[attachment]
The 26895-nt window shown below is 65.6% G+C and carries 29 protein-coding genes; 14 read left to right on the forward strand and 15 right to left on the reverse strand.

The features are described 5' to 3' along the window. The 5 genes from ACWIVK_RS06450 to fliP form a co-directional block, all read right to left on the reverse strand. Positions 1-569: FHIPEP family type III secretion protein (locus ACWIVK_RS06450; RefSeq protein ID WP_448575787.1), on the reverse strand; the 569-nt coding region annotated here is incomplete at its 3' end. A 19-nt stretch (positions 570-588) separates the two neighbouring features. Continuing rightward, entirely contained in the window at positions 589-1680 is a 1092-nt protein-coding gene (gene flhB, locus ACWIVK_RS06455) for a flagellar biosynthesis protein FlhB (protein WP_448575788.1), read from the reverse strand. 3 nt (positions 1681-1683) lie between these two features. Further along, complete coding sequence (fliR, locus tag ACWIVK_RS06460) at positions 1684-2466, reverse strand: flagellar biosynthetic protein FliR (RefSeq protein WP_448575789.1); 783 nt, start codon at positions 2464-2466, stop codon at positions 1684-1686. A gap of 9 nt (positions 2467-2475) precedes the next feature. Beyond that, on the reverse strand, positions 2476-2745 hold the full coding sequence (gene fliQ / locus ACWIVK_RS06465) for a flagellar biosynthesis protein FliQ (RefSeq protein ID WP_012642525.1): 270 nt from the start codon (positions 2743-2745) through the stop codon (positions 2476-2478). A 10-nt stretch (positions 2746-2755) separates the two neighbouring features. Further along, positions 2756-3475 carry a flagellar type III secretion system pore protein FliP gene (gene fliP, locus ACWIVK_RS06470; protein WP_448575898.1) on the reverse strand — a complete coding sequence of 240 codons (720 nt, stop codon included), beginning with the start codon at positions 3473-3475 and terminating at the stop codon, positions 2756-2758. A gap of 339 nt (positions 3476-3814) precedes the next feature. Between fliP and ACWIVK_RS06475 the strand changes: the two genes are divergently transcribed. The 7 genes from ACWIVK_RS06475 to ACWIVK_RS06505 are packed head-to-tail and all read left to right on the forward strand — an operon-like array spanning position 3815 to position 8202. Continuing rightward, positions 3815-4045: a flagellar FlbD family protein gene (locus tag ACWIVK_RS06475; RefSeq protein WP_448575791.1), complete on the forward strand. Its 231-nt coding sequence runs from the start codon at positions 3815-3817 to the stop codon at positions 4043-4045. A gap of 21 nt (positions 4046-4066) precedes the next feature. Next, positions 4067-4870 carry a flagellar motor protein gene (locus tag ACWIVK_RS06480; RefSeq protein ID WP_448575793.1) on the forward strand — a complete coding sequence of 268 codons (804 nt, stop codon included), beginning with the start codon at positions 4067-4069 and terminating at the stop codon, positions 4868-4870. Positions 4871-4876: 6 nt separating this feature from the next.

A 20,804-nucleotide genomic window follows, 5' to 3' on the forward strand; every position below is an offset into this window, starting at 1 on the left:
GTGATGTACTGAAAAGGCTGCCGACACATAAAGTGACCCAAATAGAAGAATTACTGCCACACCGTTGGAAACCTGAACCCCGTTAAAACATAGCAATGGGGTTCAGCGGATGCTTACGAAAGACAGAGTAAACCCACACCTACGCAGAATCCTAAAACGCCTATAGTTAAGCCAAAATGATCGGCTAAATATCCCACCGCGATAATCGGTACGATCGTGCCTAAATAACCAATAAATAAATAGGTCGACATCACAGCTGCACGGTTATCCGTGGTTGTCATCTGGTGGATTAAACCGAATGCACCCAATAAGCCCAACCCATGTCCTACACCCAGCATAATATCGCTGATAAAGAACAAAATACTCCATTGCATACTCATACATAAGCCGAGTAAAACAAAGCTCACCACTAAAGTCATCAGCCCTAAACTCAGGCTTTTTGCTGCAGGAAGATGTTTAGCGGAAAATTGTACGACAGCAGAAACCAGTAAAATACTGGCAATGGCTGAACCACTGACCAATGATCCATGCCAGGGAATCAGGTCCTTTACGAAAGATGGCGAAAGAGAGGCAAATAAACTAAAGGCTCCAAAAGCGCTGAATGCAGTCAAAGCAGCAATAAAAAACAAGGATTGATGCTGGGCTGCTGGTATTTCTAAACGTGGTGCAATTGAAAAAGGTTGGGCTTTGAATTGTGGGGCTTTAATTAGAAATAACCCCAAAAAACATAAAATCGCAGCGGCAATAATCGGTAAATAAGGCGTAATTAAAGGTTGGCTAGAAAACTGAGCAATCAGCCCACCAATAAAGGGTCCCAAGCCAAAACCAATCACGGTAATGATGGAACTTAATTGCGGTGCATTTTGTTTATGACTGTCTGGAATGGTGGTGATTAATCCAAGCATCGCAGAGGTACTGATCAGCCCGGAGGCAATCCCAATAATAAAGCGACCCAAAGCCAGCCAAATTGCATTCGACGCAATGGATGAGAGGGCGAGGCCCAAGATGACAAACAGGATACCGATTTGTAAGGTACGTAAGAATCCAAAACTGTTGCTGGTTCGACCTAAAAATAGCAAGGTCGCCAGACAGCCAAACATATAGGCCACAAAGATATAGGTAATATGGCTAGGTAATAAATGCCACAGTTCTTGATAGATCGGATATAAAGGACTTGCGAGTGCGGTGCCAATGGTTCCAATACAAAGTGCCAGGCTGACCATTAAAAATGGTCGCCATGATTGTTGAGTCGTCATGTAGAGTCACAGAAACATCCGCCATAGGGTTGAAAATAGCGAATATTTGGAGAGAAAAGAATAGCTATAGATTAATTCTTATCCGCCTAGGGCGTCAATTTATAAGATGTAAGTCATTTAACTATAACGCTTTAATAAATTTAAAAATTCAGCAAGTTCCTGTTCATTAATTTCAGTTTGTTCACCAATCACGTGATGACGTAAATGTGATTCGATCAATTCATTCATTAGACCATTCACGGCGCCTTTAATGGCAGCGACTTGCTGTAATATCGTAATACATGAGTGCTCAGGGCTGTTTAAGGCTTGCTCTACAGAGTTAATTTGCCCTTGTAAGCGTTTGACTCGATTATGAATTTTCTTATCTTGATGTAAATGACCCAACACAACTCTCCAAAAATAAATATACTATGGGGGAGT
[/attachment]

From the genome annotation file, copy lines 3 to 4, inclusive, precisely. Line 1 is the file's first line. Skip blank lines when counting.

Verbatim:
A 20,804-nucleotide genomic window follows, 5' to 3' on the forward strand; every position below is an offset into this window, starting at 1 on the left:
GTGATGTACTGAAAAGGCTGCCGACACATAAAGTGACCCAAATAGAAGAATTACTGCCACACCGTTGGAAACCTGAACCCCGTTAAAACATAGCAATGGGGTTCAGCGGATGCTTACGAAAGACAGAGTAAACCCACACCTACGCAGAATCCTAAAACGCCTATAGTTAAGCCAAAATGATCGGCTAAATATCCCACCGCGATAATCGGTACGATCGTGCCTAAATAACCAATAAATAAATAGGTCGACATCACAGCTGCACGGTTATCCGTGGTTGTCATCTGGTGGATTAAACCGAATGCACCCAATAAGCCCAACCCATGTCCTACACCCAGCATAATATCGCTGATAAAGAACAAAATACTCCATTGCATACTCATACATAAGCCGAGTAAAACAAAGCTCACCACTAAAGTCATCAGCCCTAAACTCAGGCTTTTTGCTGCAGGAAGATGTTTAGCGGAAAATTGTACGACAGCAGAAACCAGTAAAATACTGGCAATGGCTGAACCACTGACCAATGATCCATGCCAGGGAATCAGGTCCTTTACGAAAGATGGCGAAAGAGAGGCAAATAAACTAAAGGCTCCAAAAGCGCTGAATGCAGTCAAAGCAGCAATAAAAAACAAGGATTGATGCTGGGCTGCTGGTATTTCTAAACGTGGTGCAATTGAAAAAGGTTGGGCTTTGAATTGTGGGGCTTTAATTAGAAATAACCCCAAAAAACATAAAATCGCAGCGGCAATAATCGGTAAATAAGGCGTAATTAAAGGTTGGCTAGAAAACTGAGCAATCAGCCCACCAATAAAGGGTCCCAAGCCAAAACCAATCACGGTAATGATGGAACTTAATTGCGGTGCATTTTGTTTATGACTGTCTGGAATGGTGGTGATTAATCCAAGCATCGCAGAGGTACTGATCAGCCCGGAGGCAATCCCAATAATAAAGCGACCCAAAGCCAGCCAAATTGCATTCGACGCAATGGATGAGAGGGCGAGGCCCAAGATGACAAACAGGATACCGATTTGTAAGGTACGTAAGAATCCAAAACTGTTGCTGGTTCGACCTAAAAATAGCAAGGTCGCCAGACAGCCAAACATATAGGCCACAAAGATATAGGTAATATGGCTAGGTAATAAATGCCACAGTTCTTGATAGATCGGATATAAAGGACTTGCGAGTGCGGTGCCAATGGTTCCAATACAAAGTGCCAGGCTGACCATTAAAAATGGTCGCCATGATTGTTGAGTCGTCATGTAGAGTCACAGAAACATCCGCCATAGGGTTGAAAATAGCGAATATTTGGAGAGAAAAGAATAGCTATAGATTAATTCTTATCCGCCTAGGGCGTCAATTTATAAGATGTAAGTCATTTAACTATAACGCTTTAATAAATTTAAAAATTCAGCAAGTTCCTGTTCATTAATTTCAGTTTGTTCACCAATCACGTGATGACGTAAATGTGATTCGATCAATTCATTCATTAGACCATTCACGGCGCCTTTAATGGCAGCGACTTGCTGTAATATCGTAATACATGAGTGCTCAGGGCTGTTTAAGGCTTGCTCTACAGAGTTAATTTGCCCTTGTAAGCGTTTGACTCGATTATGAATTTTCTTATCTTGATGTAAATGACCCAACACAACTCTCCAAAAATAAATATACTATGGGGGAGT